Today’s guest is Rick Hautala, acclaimed author of more than two dozen novels, including Moondeath, Little Brothers, Winter Wake, The Mountain King, The Wildman, Throat Culture and Last Breath (with Christopher Golden), and, under the pen-name A.J. Matthews, The White Room, Follow, Looking Glass, and Unbroken. His collections Bedbugs and Occasional Demons are among my favorites, and perfect choices for Halloween reading.
Here, Rick catches us up on what’s going on in HautalaLand for the season…
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“‘Tis the Season”
Kealan was kind enough to invite me to post a little something on his blog this Halloween season, but I am stymied. I have my own horribly out-of-date blog on my website. It’s so out-of-date partly because, having been raised in a Finnish/American home, I was taught not to trumpet my own achievements. It was considered unseemly.
So I guess it isn’t right for me to use Kealan’s blog to mention that I recently sold Star Road, a science fiction novel written with Matt Costello, to Macmillan Books; or that Cemetery Dance Publications recently contracted to publish my novels Chills and Waiting along with a new “Little Brothers” novella titled Indian Summer; or that I sold the reprint rights to my older novels Little Brothers to Paladin Publishers in Serbia and Moondeath to Evil Jester Press.
I could mention all of those, but I won’t.
I’ll save that news for my own blog.
So what to write about here?
Well, since it’s the Halloween season, perhaps I should write a little something that’s all spooky and creepy and nostalgic … something appropriately Bradbury-esque.
Then again, I’ve already done that—and will, no doubt, do it again—in both fiction and non-fiction. In fact, I’m currently working on a novella titled “The Big Tree” that takes place during September and has an eleven year old protagonist. I love this time of year as the seasons begin to turn, at least here in New England.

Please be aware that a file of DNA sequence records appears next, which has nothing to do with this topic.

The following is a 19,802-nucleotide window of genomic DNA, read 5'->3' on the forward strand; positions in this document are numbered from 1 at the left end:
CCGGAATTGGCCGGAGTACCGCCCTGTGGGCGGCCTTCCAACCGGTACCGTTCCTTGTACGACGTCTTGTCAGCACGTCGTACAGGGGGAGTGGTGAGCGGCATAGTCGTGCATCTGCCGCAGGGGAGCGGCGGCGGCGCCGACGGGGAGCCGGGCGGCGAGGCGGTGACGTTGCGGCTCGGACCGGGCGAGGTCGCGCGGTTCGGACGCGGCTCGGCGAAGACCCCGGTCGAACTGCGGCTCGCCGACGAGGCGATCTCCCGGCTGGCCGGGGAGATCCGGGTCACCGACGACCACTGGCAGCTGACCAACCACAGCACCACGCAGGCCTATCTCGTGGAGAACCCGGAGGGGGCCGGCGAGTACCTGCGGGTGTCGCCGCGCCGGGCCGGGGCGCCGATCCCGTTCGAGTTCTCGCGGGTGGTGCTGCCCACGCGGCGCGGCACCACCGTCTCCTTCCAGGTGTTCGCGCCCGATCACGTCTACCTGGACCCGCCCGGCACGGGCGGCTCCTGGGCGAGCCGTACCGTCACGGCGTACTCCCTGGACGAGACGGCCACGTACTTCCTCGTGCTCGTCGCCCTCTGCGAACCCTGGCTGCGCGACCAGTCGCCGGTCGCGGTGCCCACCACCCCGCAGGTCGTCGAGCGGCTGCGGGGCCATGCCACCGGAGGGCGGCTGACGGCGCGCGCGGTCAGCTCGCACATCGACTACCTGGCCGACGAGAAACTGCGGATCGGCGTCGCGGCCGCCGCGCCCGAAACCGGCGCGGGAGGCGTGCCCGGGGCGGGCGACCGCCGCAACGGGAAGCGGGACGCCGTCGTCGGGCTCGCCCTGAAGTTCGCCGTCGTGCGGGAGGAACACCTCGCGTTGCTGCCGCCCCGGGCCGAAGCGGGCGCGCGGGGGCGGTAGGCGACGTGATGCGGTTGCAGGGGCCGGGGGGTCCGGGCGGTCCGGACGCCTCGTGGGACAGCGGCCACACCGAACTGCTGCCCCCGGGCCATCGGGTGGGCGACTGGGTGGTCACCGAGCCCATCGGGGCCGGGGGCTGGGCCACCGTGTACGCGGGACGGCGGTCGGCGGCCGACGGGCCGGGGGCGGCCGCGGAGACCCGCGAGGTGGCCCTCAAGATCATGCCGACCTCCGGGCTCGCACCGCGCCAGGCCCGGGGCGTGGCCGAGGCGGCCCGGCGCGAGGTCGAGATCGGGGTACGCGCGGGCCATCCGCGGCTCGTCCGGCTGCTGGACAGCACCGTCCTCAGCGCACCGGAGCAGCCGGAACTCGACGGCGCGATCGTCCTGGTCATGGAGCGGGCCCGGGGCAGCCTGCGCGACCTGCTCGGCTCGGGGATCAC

No, I need a fresh idea for this piece. Writers aren’t satisfied unless they keep coming up with fresh ideas so they feel as though they’re vibrant and alive. Otherwise, writing can descend into recycling old thoughts and plots, tired characters and themes to the point of self-parody.
I don’t ever want to do that.
I could mention Kealan’s story “Peekers” and the film adaptation of that story which Mark Steensland and I made a few years ago. I’ve had a handful of films produced from scripts I’ve written, original and adaptations, but writing and developing “Peekers” with Mark and Kealan was one of the most pleasurable projects I’ve ever worked on. (So far! <g>) The success of that collaboration has been proven—“The marketplace has spoken,” as Stephen Colbert says—because the short film has won five awards in various national and international film competitions. If you haven’t seen “Peekers” yet, check it out. It’s available—for free—on the Internet.
To be honest, though, that film was done a few years ago. Although my memories of the project are wonderful, they’re fading as fast as my memory of what I had for breakfast today … (Wait a second. I haven’t had breakfast yet. I got out of bed this morning and headed straight to the computer to write this blog entry before I eat.) I can remember that Mark and I had fun, playing with (some might say “adapting”; others would say “distorting” and maybe even “ruining”) Kealan’s marvelous story.
But screw the awards.
The ultimate satisfaction is that Kealan and Mark and I are happy with the film even though we did change a few things from his original story.
Kealan was so happy with “Peekers,” in fact, that he sold Mark and me the rights to adapt another one of his stories. This is a longer story titled “Underneath,” and we now have a script that’s met everyone’s approval, and we’re trying to get things lined up so we can film it. The process, as everyone may know or be able to guess, is not easy, no matter the size and scale of a film.
If you haven’t read Kealan’s story “Underneath” yet, I recommend you do so immediately. It is, as we say in Maine, “a corker.” I assure you that you are in for a treat.
Funny how the use of that word “treat” has brought my mind back around to the idea of Halloween because that’s something I’ve noticed about Kealan’s stories. Even though they aren’t strictly about Halloween and are not set during Halloween, many of his stories retain a pervading sense of that season. His stories—even when quite “contemporary”—seem to me to be infused with that same nostalgic glow that we find in the best of Ray Bradbury and Stephen King. (Kealan sez: “Stealing that quote, Rick!”)
Is it Halloween magic?
There is a distinct magic to the season, and Kealan and I aren’t the only writers who are mining that particular vein of precious metals. That’s one reason I hope Mark and I can pull the necessary strings together so we can finish filming “Underneath.”
Maybe this time next year as Halloween approaches … as the days get shorter and there’s a chill in the air and tiny figures ion costumes dart up and down the street … maybe we’ll have a new film for you, and you can get some genuine Halloween chills.
Until then, I want to thank Kealan for inviting me to participate in his blog, and I want to wish all of you a very Happy Halloween!
October 12, 2011